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Blue-crown Conures

Common Names: Blue-crowned Conure, Blue-crown Conure, Blue-hooded Conure, & Blue-capped Conure
Scientific Name: Aratinga acuticaudata
Origin: South America (Argentina, Bolivia, Brazil, Columbia, Paraguay, Uruguay, and Venezuela)
Relative Size: 14-15 inches
Weight: 160-170 grams
Average Lifespan: 20-30 years
Egg Clutch: 3-4 white eggs
Incubation: 24 days
Talking Ability: Moderate

Blue-Crowned-Conure

General Information about Blue-crown Conures

Blue-crown Conures thrive in tropical habitats. In the wild these birds live in large flocks and feed from fruit trees. They enjoy grouping with other conures and other parrots throughout the day. Like most parrots, they are very noisy in flight. A group of 30 or more Blue-crown Conures can easily be spotted in the trees as their loud calls quickly reveal their location. When they are quiet it can be difficult to spot them due to their coloring.


More recently these conures have been thrust into the spotlight through the popular documentary known as The Parrots of Telegraph Hill. The film features many conures, and among them, Blue-crown Conures are shown. This was not the only silver screen appearance of this particular parrot. Another fictional movie called Paulie also cast a Blue-crown Conure as the main character.

Description

The Blue-crown Conure is not as brightly colored as other conures. Instead, it has only a few colors softy blended together to make the conure look distinct. The conure has a light blue hood that covers the crown, forehead, and the cheeks. Around the eyes a white ring is present. The body is solid green; however, different hues of green are visible. When the tail is fanned open red can be seen. The underside of the wings and tail are also yellow and red. The beak is multicolored; the upper mandible is beige and the lower mandible is black. On average these conures are around 14- 15 inches in length.

Blue-crown Conures As Pets

Blue-crown Conures make wonderful pets. They are not as prone to biting as most parrots. If fact, these parrots can be trusted to interact with family members without being too aggressive. Their docile, yet playful personalities make them attractive candidates for first time parrot owners. Another positive trait is their knack for talking. Unlike most conures who cannot talk, Blue-crown Conures can pick up human speech. Though their talking ability is not as clear as Indian Ringnecks or Quaker Parakeets, they still are somewhat understandable. Their voices are often reported as sounding muffled and high. They are fantastic pets, and if well socialized and tamed, they will gladly bring hours of joy into thier owner's life.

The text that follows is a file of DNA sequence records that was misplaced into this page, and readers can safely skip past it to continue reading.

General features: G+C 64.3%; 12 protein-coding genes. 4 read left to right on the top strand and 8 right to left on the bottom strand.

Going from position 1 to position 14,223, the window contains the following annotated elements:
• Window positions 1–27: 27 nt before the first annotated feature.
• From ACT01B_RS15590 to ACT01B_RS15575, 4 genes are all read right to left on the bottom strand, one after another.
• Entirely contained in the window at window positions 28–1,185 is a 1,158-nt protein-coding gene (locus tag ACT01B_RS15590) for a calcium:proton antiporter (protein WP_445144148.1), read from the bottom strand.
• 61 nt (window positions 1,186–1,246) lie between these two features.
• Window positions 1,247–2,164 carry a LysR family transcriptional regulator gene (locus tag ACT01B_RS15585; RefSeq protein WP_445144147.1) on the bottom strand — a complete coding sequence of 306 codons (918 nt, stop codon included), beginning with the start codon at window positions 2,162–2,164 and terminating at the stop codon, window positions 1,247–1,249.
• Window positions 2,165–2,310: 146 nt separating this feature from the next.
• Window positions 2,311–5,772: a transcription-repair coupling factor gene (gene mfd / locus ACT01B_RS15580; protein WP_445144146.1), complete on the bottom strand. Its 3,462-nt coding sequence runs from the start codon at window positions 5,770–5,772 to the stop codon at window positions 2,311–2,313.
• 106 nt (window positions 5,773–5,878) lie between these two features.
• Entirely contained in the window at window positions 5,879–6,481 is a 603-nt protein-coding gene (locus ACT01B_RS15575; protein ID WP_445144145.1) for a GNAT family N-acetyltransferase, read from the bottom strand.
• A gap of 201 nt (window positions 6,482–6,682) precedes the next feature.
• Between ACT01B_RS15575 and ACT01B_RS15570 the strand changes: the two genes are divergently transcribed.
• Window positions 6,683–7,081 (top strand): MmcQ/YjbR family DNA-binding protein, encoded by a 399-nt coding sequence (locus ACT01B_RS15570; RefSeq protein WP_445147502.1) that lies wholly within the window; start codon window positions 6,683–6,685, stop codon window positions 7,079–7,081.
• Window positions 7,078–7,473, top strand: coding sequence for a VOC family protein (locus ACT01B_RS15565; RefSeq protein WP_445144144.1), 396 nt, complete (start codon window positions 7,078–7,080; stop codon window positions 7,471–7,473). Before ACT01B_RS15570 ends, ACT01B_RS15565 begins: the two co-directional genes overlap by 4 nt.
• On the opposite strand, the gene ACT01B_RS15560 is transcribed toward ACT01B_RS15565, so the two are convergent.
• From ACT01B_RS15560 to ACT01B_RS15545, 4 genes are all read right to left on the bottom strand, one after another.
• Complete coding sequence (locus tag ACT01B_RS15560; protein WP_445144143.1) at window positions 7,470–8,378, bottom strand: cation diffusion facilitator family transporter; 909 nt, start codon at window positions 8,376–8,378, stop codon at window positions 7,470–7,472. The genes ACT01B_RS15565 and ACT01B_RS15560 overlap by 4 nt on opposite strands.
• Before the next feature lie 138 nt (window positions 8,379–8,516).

Blue-crown Conures are known for being noisy. These conures will easily give off a piercing call to get their owner’s attention. Careful techniques should be used from the beginning to help minimize their excessive calling. If the conure should break into a screaming fit, the owner should never yell at the bird, give the bird direct eye contact, or spray the bird with water. Instead, this behavior should be ignored completely. Approaching the conure’s cage to scold him may only reinforce screaming and it could make it worse.

These are very social and smart creatures that will quickly mold their behavior to their owner’s liking. The owner can do this by ignoring unwanted behavior and praising preferred behavior. Please note that a Blue-crown conure cannot be training to completely be silent. They will naturally make noise during the morning, noon, and before sunset. If an owner is seeking a quieter conure for apartment living then it is highly suggested a Green Cheek Conure be looking into.

Blue-crown Conures should be allowed plenty of exercise. Keeping these birds confined to cage all day is not advised. They enjoy climbing and chewing, and as a result, proper hand toys and ropes should be included into the bird’s cage. A play stand should also be provided to allow exercise outside the cage.

If the owner plans to be away for more than a few hours, it is advised to turn on a radio or television to help entertain the conure while out. This will help minimize boredom in a pet conure.

Tricks

Blue-crown Conures are great at performing tricks. They are not shy and will gladly work for praise or treats. These birds can be taught to pick up coins and place them into a piggybanks, lie on their backs, ring a bell, or retrieve objects. It is important to understand tricks are only limited to their owner's imagination. If the owner wishes to promote tricks then positive reinforcement training will be needed.

A Blue-Crown Conure Diet

Because these parrots come from South America, they need to be provided with fresh fruits and vegetables daily. Tropical fruit is perfect for conures, especially small chunks of papaya, mango, and figs. These conures should not be fed avocados or chocolate. These are toxic substances that will usually result in death if given. Alcohol beverages should never be given to parrots as well. Blue-crown Conures are not picky. Very rarely will these conures turn down a fresh bowl of fruits and vegetables.

It's important to feed a pet conure a stable diet of seeds and pellets. Feeding a pet conure just seeds or just pellets can be harmful. They key is to balance everything in their diet and offer everything in moderation. Conures have the potential to live 20-30 years. If the owner meets this diet demand and takes thier conure to the vet regularly, they can prolong their parrot’s life and expect him to reach 20 or more years.

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